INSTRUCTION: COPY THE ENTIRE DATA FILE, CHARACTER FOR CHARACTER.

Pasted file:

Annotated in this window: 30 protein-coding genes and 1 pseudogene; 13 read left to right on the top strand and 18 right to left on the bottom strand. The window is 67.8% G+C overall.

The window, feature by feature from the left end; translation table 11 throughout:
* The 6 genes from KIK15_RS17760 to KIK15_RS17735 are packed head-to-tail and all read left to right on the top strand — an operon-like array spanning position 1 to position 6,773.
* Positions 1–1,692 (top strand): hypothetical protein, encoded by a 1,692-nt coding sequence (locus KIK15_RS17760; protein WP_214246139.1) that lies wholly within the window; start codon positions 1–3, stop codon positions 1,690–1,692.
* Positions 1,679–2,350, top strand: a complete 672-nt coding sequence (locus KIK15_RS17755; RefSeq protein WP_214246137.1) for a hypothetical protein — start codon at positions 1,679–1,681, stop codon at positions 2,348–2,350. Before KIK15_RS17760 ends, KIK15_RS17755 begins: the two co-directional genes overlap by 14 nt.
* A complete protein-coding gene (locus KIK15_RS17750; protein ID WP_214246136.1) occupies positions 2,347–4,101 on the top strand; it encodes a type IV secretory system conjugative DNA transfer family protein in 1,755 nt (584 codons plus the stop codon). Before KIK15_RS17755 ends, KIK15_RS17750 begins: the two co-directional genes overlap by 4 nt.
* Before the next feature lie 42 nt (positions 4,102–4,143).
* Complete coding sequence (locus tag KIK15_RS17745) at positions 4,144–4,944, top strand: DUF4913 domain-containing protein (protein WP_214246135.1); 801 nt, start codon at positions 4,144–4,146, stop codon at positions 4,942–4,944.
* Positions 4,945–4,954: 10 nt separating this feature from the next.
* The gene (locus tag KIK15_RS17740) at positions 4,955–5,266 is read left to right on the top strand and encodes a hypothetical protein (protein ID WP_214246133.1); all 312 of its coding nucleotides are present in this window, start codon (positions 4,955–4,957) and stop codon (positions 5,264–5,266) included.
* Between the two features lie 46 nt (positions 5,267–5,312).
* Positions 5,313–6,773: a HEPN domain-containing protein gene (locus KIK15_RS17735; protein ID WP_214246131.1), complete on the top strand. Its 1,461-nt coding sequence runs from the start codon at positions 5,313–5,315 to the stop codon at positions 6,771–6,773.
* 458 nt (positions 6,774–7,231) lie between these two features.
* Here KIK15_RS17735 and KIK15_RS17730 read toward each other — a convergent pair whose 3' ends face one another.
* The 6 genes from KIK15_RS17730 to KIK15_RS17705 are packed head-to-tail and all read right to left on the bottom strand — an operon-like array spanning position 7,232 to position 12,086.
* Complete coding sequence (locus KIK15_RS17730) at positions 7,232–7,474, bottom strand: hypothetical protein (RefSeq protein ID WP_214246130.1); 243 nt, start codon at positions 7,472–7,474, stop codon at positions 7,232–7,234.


Annotated in this window: 30 protein-coding genes and 1 pseudogene; 13 read left to right on the top strand and 18 right to left on the bottom strand. The window is 67.8% G+C overall.

The window, feature by feature from the left end; translation table 11 throughout:
* The 6 genes from KIK15_RS17760 to KIK15_RS17735 are packed head-to-tail and all read left to right on the top strand — an operon-like array spanning position 1 to position 6,773.
* Positions 1–1,692 (top strand): hypothetical protein, encoded by a 1,692-nt coding sequence (locus KIK15_RS17760; protein WP_214246139.1) that lies wholly within the window; start codon positions 1–3, stop codon positions 1,690–1,692.
* Positions 1,679–2,350, top strand: a complete 672-nt coding sequence (locus KIK15_RS17755; RefSeq protein WP_214246137.1) for a hypothetical protein — start codon at positions 1,679–1,681, stop codon at positions 2,348–2,350. Before KIK15_RS17760 ends, KIK15_RS17755 begins: the two co-directional genes overlap by 14 nt.
* A complete protein-coding gene (locus KIK15_RS17750; protein ID WP_214246136.1) occupies positions 2,347–4,101 on the top strand; it encodes a type IV secretory system conjugative DNA transfer family protein in 1,755 nt (584 codons plus the stop codon). Before KIK15_RS17755 ends, KIK15_RS17750 begins: the two co-directional genes overlap by 4 nt.
* Before the next feature lie 42 nt (positions 4,102–4,143).
* Complete coding sequence (locus tag KIK15_RS17745) at positions 4,144–4,944, top strand: DUF4913 domain-containing protein (protein WP_214246135.1); 801 nt, start codon at positions 4,144–4,146, stop codon at positions 4,942–4,944.
* Positions 4,945–4,954: 10 nt separating this feature from the next.
* The gene (locus tag KIK15_RS17740) at positions 4,955–5,266 is read left to right on the top strand and encodes a hypothetical protein (protein ID WP_214246133.1); all 312 of its coding nucleotides are present in this window, start codon (positions 4,955–4,957) and stop codon (positions 5,264–5,266) included.
* Between the two features lie 46 nt (positions 5,267–5,312).
* Positions 5,313–6,773: a HEPN domain-containing protein gene (locus KIK15_RS17735; protein ID WP_214246131.1), complete on the top strand. Its 1,461-nt coding sequence runs from the start codon at positions 5,313–5,315 to the stop codon at positions 6,771–6,773.
* 458 nt (positions 6,774–7,231) lie between these two features.
* Here KIK15_RS17735 and KIK15_RS17730 read toward each other — a convergent pair whose 3' ends face one another.
* The 6 genes from KIK15_RS17730 to KIK15_RS17705 are packed head-to-tail and all read right to left on the bottom strand — an operon-like array spanning position 7,232 to position 12,086.
* Complete coding sequence (locus KIK15_RS17730) at positions 7,232–7,474, bottom strand: hypothetical protein (RefSeq protein ID WP_214246130.1); 243 nt, start codon at positions 7,472–7,474, stop codon at positions 7,232–7,234.